Events: YCISL Innovators Toolkit Workshop (ITW)…Cartoon Examples

Monday, January 18th, 2021

Here is a set of cartoons made in Pixton on the five YCISL Innovators Toolkit Workshop (ITW) skills that we focus on. Do these help the explanation of these skills?

*Source credit for magnesium-chocolate story:
**Dumpling image downloaded from

NYT: Nine Nonobvious Ways to Have Deeper Conversations

Monday, November 23rd, 2020

I came across this article through LinkedIn today. The article lists various ways to re-engage with each other especially during this time of un-shakeable stress. “Nine Nonobvious Ways to Have Deeper Conversations” is an Opinion article by David Brooks dated November 29, 2020 on

The author’s suggestions make sense to me and I will undoubtedly be spending some time thinking how to turn these into YCISL workshop actions. But because I am currently engaged in a series of Popcorn with Colin discussions on creativity, in particular a tribute to Sir Ken Robinson’s epic TEDTalk “Do Schools Kill Creativity?” (originally titled “Schools Kill Creativity.”), I will dwell on the suggestion to “Ask Open-Ended Questions” and the timeliness of this for the online learning pivot.

This idea fits into the Divergent-Convergent Thinking and Asking Questions component of the YCISL Innovators Toolkit series. Open-ended questions (or problems which are inviting of innovative solutions) have the potential to stimulate and strengthen creativity. So the task is not to simply ask an open-ended question, but to frame a worldview that accommodates various perspectives and past experiences. We need to use design thinking in creating open-ended questions.

I haven’t had much practice at this, but let’s give it a few application attempts.

Here is a Physics homework problem I found on the web:

Gravitational Potential Energy GPE = mg∆h
12. A 5.0 kg mass is initially sitting on the floor when it is lifted onto a table 1.15 meters high at
a constant speed.
a. How much work will be done in lifting this mass onto the table?
b. What will be the gravitational potential energy of this mass, relative to the floor, once it is
placed on the table?
c. What was the initial gravitational potential energy, relative to the floor, of this mass while
sitting on the floor?

What if we changed this question to “Place a dumb bell (or other object) on the floor. Lift it onto a table at a constant speed. Use a scale and/or tape measure, if desired. It’s ok to estimate.”? Would this be too challenging? Could this be a more fun application-type question that helps the student use visualization as well as experimentation skills? Not all the questions would have to re-framed this way. But it does give a more first-person real world feel about how science applies to things we do on a daily basis.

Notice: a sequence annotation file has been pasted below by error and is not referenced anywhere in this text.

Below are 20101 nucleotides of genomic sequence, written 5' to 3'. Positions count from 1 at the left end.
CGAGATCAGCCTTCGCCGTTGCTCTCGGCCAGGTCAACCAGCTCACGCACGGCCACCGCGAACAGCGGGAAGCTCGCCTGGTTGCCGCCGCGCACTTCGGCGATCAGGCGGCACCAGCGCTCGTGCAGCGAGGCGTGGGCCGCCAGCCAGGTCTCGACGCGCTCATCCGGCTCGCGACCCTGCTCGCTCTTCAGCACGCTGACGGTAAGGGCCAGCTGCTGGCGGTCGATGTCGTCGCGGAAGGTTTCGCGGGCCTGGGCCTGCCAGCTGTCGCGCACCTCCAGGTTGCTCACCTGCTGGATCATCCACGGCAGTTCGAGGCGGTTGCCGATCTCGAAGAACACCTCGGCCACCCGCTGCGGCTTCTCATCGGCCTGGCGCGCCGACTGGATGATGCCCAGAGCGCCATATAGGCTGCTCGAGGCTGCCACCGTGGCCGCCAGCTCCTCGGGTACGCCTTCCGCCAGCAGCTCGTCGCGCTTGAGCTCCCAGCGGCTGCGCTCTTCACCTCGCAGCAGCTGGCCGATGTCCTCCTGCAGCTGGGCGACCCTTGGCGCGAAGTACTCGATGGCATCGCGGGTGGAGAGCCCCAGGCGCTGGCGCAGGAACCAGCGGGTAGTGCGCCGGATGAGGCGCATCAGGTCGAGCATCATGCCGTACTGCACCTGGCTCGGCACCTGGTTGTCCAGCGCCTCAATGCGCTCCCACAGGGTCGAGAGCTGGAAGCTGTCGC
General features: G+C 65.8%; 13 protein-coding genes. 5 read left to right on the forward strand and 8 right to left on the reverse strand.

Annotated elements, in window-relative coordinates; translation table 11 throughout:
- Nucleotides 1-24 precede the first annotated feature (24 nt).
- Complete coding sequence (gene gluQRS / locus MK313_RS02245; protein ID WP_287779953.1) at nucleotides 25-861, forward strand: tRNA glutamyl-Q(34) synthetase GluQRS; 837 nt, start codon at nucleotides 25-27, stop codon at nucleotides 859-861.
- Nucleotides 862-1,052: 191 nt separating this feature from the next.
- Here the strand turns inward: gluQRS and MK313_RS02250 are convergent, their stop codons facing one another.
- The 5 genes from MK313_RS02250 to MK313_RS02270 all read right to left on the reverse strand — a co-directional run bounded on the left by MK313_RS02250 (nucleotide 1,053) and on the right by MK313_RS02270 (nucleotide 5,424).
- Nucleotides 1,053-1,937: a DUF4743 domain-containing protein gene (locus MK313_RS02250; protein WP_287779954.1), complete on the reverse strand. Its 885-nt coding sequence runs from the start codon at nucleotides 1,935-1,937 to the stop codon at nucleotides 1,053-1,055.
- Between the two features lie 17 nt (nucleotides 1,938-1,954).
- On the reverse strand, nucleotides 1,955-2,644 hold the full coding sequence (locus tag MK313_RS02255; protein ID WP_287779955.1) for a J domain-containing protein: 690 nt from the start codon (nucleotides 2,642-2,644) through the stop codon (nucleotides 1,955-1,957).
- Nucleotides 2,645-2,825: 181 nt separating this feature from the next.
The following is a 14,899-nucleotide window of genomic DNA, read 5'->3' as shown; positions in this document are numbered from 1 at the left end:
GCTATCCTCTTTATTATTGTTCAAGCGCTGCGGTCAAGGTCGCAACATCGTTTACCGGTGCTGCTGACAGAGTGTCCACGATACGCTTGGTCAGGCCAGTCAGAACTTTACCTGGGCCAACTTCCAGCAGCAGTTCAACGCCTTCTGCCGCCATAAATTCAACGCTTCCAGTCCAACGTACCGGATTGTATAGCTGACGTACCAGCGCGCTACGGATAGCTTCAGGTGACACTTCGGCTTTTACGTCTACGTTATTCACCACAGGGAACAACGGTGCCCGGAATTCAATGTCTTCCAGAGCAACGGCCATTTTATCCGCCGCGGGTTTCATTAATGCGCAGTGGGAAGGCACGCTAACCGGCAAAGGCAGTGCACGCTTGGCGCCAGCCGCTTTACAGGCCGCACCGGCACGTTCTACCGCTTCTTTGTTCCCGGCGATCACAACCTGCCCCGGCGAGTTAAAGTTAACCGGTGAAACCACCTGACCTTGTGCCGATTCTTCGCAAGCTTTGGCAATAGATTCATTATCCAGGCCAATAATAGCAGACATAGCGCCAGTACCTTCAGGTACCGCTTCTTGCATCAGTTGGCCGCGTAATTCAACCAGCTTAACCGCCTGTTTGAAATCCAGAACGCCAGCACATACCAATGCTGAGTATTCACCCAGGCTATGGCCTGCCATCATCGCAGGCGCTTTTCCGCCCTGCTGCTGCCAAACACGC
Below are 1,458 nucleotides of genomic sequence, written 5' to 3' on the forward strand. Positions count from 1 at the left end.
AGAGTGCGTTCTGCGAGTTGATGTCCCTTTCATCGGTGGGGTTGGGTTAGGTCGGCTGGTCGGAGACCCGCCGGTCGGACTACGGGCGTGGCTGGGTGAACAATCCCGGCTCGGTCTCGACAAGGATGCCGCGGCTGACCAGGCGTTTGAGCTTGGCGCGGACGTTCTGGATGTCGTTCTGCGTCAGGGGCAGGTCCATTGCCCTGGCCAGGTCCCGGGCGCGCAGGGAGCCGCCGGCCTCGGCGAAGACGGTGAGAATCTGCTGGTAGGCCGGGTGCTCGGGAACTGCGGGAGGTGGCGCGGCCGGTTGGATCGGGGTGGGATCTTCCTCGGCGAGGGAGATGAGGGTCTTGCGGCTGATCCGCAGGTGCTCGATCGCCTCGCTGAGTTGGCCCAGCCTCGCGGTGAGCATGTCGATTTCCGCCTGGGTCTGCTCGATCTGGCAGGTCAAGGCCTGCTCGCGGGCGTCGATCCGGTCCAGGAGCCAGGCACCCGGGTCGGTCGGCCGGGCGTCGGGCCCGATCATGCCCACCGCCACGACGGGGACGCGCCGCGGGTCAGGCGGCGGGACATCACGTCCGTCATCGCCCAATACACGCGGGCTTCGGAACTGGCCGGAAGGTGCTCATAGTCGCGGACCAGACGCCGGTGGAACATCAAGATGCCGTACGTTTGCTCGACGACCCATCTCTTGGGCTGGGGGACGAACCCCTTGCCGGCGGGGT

And here is a Chemistry homework problem I found on the web:

Coffee cooling
A mug of coffee cools from 100 ℃ to room temperature, 20 ℃. The mass of the coffee is
m = 0.25 kg and its specific heat capacity may be assumed to be equal to that of water,
c = 4190 J. kg-1. K-1.
Calculate the change in entropy
(i) of the coffee
(ii) of the surroundings

What if we changed this question to “Your morning mug of coffee/tea/water cools to room temperature. Use a scale and/or thermometer, if available. Otherwise estimate.”? Hopefully, everyone has been aware at some point that a hot beverage gives off warmth and gradually cools. There is also the intrinsic motivation factor (that we are fond of in YCISL) where we involve mastery, autonomy and purpose (added through the use of another Innovator Toolkit skill: Filling & Crossing Gaps).

As another example, I require online seminar logs for a seminar course at Stanford. This is for proof of attendance. But instead of asking for a summary of the seminar presentation, the question is “Describe in 2-3 sentences how this talk connects with or relates to your interests, or your MS studies.” In general, most responses will be quite different reflecting perspectives and background. This makes it more interesting and informative for me. Note though that some students find this open-ended question challenging and defer to the seminar abstract as a basis for their thoughts – as opposed to internal stimulation and connections.

Re-reading the examples above, there is probably more fine-tuning possible to engage each other better. An example is to use the Positivity Innovator Toolkit skill and “garnish” the problems with emotionally positive words and uplifting expressions. “Your delicious morning mug of…

A good topic for future discussion.


Alison Ledgerwood: A Simple Trick to Improve Positive Thinking (TEDxTalk)

Thursday, April 9th, 2020